MacBook Pros eligible for free repair in Nvidia settlement

By Philip Michaels, Macworld |  Hardware, MacBook Pro, Nvidia

MacBook Pro owners who bought a laptop with an Nvidia graphics processor in 2007 and 2008 may be eligible for free repairs as part of a settlement agreement for a class-action lawsuit.

The lawsuit, filed in U.S. District Court in California, had claimed that Nvidia sold defective graphics processing units and media communication processors that affected the performance of some laptops. Symptoms included distorted or scrambled video on the laptop's monitor or, in some cases, a blank screen even when the computer was turned on. While it's settling the lawsuit, Nvidia is not admitting any wrongdoing as part of the case.

The affected Mac models include 15- and 17-inch MacBook Pros bought between May 2007 and September 2008. Not every laptop sold during that period is eligible for the settlement--the MacBook Pro models have to contain an Nvidia chip and feature an eligible serial number. (You can check on the former using the About This Mac panel, and confirm the latter on this lawsuit settlement page.) The laptop also needs to be experiencing the scrambled video or blank screen issues.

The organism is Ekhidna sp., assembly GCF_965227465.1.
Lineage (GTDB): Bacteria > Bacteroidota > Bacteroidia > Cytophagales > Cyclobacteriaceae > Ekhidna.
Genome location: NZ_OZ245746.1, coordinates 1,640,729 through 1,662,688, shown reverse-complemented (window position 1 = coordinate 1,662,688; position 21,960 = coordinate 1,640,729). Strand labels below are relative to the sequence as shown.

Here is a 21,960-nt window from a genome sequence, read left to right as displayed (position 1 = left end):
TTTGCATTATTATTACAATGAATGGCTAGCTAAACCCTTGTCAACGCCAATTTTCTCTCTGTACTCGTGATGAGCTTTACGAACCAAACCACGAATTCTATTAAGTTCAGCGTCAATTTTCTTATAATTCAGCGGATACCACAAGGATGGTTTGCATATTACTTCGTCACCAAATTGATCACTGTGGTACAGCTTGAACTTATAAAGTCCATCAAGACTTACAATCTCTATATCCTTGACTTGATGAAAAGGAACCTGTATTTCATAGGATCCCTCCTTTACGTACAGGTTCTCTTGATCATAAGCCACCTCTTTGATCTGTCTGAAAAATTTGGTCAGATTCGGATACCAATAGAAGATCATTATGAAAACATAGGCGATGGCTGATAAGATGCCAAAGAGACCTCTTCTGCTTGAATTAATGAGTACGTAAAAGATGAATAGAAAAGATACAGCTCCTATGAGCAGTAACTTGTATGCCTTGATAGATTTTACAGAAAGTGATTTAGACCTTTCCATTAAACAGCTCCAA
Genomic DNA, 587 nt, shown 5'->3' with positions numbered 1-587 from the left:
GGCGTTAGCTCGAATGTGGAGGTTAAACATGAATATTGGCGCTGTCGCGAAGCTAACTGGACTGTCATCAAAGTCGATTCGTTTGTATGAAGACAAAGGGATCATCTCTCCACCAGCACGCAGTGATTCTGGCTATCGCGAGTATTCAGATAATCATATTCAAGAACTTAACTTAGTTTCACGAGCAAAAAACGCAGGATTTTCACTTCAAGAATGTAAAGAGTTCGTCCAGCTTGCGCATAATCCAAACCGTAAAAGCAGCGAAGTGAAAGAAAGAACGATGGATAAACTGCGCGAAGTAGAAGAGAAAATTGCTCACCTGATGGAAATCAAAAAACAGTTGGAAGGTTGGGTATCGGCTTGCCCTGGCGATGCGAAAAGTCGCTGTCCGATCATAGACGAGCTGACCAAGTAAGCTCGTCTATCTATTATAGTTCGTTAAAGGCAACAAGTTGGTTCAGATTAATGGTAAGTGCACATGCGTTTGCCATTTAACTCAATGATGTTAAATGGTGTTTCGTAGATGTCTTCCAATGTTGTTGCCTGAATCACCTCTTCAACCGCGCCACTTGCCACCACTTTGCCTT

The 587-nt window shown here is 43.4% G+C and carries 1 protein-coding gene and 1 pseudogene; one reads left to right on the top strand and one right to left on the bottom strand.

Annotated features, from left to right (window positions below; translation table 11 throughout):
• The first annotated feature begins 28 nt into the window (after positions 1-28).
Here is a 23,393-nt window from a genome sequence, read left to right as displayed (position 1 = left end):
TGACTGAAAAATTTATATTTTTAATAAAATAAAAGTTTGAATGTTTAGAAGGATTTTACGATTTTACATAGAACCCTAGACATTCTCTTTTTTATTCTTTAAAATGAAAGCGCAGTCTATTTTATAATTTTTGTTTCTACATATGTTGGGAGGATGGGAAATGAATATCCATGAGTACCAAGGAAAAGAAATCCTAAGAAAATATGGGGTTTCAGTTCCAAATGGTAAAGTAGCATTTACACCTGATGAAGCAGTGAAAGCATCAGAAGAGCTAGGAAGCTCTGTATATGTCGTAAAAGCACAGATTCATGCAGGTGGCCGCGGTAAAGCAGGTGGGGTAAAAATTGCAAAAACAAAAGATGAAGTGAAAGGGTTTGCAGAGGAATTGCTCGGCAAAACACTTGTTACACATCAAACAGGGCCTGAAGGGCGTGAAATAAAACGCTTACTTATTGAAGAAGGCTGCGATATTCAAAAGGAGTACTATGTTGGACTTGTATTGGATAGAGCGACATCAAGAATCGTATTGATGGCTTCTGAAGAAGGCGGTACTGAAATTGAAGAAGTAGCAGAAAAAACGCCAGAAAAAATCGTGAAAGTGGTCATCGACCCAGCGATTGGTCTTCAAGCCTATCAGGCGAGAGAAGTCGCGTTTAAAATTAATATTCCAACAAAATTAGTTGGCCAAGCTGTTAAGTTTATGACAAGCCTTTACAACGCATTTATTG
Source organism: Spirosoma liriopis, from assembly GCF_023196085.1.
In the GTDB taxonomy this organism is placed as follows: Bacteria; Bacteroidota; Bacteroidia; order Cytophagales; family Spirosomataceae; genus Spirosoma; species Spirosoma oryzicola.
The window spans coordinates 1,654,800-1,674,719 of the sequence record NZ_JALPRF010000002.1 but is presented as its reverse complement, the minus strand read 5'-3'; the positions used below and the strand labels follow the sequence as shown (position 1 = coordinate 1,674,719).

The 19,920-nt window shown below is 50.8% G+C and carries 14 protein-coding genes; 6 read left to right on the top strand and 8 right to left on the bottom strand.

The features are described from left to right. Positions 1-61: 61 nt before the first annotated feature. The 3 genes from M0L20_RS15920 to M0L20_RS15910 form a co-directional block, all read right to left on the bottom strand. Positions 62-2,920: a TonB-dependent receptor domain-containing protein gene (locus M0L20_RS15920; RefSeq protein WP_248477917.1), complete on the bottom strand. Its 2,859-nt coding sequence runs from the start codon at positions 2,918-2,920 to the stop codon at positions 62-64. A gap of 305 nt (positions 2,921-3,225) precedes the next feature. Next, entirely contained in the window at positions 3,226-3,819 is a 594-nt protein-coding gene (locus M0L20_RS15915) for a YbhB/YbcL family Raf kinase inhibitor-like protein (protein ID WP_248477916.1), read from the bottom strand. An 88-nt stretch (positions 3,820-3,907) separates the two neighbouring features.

Dell and HP notebooks are also included in the settlement. You can get a full list of affected models on the Website containing all the details of the settlement.

Anyone filing an approved claim will be eligible for free replacement of the Nvidia graphics chips and reimbursement for any repair charges. HP laptop owners may also receive a replacement notebook.

Laptop owners who don't want to be legally bound by the class action settlement have until November 5 to exclude themselves; that's also the deadline for filing objections to the settlement. A hearing is slated for December 20 to approve the settlement. The claim filing period will begin after that.

Apple has had its own repair program for the graphics chip problem in place for a couple years.

Updated at 12:40 p.m. PT to include a link to Apple's repair program.


Originally published on Macworld |  Click here to read the original story.
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